When Our Lord declares “all who came before me are thieves and robbers,” he may well be referring to the majority of those who had claimed leadership over Israel since the deposition of the last reigning son of David, Zedekiah, in 587 BC (see 2 Kings 25:7).  Many of these leaders had questionable if not outright legitimate pedigrees.  The Levite clan of the Maccabees had taken over in the mid-100s and set themselves up as kings of Israel, although they were not of the line of David.  Herod the Great, who was only half-Jewish, took over Israel by political manipulation of the Roman authorities, and established a dynasty that had even less legitimacy than the Maccabees.  Meanwhile, the high priesthood had been corrupted at least since 175 B.C., when the High Priest Onias III was ousted by political maneuvering and replaced first by his brother Jason and then by Menelaus, a Benjaminite (2 Macc 3:4; 4:23,27).  Further corruption ensued in 152 B.C. when the Maccabean King Jonathan Apphus arrogated himself to the high priesthood. So in the lifetime of Our Lord, the kingship was held by pretenders, the High Priesthood was held by pretenders, and various false, self-proclaimed messiahs arose and led unsuccessful rebellions.  In the vacuum of religious leadership left by these self-serving competing claimants, the school of the Pharisees arose, which trained scholars in the law of Moses to teach the common people in the synagogues throughout the land.  But as well-meaning as the Pharisees were, they did not have any biblical claim to authority.  No prophets had ever promised that self-appointed scholars of the law would arise to save Israel in the last days.  All these false leaders, intent too often on enriching themselves at the expense of the people of Israel, may be whom Jesus  has in mind as the “thieves and robbers” who have come before him.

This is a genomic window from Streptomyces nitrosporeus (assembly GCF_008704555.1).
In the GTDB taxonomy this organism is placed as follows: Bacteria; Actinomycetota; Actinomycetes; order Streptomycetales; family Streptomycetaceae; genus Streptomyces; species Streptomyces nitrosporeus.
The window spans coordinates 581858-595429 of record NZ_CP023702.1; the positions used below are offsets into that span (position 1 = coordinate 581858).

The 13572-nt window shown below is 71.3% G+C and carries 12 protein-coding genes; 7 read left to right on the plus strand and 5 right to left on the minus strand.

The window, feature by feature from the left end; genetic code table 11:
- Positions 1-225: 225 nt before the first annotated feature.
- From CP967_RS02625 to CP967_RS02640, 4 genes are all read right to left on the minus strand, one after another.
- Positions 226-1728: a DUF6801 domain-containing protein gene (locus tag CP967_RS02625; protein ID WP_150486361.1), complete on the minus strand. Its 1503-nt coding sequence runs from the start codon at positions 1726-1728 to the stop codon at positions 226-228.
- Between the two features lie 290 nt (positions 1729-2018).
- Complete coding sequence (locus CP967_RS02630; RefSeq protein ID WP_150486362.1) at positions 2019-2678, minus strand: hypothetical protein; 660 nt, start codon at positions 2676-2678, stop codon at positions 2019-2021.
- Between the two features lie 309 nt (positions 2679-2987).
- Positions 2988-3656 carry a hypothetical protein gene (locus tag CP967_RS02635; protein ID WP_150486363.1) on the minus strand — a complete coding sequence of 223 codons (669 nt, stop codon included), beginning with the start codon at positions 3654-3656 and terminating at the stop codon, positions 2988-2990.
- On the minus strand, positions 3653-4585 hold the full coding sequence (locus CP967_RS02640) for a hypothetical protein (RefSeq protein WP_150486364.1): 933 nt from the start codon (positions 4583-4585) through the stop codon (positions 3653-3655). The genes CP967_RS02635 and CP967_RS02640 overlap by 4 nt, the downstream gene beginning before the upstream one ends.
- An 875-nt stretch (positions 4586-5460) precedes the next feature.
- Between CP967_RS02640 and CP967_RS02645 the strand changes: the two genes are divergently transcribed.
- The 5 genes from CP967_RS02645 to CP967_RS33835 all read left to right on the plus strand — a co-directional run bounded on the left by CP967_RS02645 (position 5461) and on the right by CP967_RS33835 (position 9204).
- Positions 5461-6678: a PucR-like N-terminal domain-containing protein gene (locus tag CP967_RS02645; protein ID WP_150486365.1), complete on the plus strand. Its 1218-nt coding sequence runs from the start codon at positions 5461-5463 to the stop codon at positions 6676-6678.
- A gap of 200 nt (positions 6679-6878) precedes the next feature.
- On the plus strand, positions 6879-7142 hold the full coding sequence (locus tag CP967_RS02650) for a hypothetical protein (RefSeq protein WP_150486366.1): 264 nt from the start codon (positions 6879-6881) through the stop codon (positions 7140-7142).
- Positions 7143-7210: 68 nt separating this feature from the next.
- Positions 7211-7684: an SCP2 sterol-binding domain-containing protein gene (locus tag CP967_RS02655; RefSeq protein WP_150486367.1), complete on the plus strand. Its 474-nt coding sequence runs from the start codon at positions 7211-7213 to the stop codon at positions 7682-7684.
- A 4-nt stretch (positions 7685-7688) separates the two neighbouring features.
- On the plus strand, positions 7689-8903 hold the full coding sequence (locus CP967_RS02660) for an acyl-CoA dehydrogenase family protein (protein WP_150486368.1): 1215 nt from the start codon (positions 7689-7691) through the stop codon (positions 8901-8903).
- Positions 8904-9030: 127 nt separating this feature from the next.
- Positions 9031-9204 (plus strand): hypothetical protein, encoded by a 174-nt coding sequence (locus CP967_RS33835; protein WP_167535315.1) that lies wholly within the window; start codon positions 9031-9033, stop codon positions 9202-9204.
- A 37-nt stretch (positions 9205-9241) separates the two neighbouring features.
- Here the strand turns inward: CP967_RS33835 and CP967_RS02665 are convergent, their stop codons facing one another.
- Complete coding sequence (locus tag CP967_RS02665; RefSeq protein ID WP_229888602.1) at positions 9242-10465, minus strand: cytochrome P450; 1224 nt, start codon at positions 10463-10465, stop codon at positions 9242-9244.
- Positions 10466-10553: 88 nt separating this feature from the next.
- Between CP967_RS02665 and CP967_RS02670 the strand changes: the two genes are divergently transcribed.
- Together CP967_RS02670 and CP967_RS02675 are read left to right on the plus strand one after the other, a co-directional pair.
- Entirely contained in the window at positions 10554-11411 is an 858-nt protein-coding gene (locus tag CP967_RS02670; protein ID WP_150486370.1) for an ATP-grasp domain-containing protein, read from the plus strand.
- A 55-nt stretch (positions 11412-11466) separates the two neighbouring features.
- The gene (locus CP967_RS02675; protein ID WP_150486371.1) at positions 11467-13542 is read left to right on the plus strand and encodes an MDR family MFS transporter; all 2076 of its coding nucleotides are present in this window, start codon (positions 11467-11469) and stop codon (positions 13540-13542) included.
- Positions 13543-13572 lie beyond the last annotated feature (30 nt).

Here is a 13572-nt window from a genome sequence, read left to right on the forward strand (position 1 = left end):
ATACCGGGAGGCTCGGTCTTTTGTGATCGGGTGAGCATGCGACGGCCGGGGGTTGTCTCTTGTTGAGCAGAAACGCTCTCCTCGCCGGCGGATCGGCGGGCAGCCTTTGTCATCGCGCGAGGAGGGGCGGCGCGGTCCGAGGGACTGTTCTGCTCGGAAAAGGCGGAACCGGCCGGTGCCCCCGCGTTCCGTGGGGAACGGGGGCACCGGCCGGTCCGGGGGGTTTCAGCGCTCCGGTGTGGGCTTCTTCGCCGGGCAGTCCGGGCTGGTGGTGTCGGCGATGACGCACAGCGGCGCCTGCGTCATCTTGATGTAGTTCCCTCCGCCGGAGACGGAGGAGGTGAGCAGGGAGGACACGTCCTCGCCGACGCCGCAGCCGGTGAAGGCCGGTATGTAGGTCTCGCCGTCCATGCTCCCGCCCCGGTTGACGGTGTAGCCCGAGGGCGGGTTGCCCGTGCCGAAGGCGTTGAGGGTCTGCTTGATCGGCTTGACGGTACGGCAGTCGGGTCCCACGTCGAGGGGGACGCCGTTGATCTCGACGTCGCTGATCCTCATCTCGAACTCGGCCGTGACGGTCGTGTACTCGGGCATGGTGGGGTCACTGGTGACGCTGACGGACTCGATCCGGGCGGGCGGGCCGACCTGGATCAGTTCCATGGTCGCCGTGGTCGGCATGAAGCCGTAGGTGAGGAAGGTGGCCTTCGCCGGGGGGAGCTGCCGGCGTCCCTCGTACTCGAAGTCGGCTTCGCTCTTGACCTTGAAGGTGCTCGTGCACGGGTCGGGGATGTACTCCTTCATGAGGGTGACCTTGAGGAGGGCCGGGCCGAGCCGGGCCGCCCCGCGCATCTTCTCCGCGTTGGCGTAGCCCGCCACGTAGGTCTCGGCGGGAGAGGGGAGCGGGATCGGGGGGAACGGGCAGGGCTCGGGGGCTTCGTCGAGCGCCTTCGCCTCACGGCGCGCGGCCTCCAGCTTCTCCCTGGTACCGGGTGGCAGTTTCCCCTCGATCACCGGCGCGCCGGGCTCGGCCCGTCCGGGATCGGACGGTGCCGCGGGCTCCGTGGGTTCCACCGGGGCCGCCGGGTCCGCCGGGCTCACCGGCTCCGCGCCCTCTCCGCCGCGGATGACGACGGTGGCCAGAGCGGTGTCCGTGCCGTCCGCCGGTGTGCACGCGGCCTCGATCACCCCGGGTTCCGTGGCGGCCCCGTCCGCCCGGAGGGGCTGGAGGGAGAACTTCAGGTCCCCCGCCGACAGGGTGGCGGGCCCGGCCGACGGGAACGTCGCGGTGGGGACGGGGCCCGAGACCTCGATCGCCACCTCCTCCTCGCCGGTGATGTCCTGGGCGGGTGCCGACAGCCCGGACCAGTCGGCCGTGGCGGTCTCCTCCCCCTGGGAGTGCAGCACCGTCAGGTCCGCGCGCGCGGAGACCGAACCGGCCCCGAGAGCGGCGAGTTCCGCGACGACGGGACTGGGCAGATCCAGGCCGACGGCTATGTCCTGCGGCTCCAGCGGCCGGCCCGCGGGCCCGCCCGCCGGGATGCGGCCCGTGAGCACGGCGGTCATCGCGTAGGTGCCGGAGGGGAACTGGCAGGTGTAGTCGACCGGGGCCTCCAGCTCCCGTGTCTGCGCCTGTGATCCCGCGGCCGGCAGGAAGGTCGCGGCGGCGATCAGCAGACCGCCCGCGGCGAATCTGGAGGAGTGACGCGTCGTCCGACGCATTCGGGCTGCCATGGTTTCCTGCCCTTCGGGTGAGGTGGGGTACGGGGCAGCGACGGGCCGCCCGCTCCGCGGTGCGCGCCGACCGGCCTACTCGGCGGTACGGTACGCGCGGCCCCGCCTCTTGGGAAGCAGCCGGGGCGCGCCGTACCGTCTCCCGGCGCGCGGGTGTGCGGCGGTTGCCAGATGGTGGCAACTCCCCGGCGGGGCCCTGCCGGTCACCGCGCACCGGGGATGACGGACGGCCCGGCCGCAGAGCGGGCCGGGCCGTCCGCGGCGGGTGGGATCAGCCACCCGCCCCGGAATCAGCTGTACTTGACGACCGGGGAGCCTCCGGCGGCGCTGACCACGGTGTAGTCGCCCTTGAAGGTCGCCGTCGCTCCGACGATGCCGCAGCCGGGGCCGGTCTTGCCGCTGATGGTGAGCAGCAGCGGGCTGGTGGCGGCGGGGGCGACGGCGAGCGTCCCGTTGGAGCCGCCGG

Nonetheless, the poor common folk of Israel knew that these pretenders were illegitimate and not the fulfillment of the prophecies.  Now Jesus of Nazareth, the true heir of David (Matt 1), had returned to shepherd his people, as Ezekiel had promised.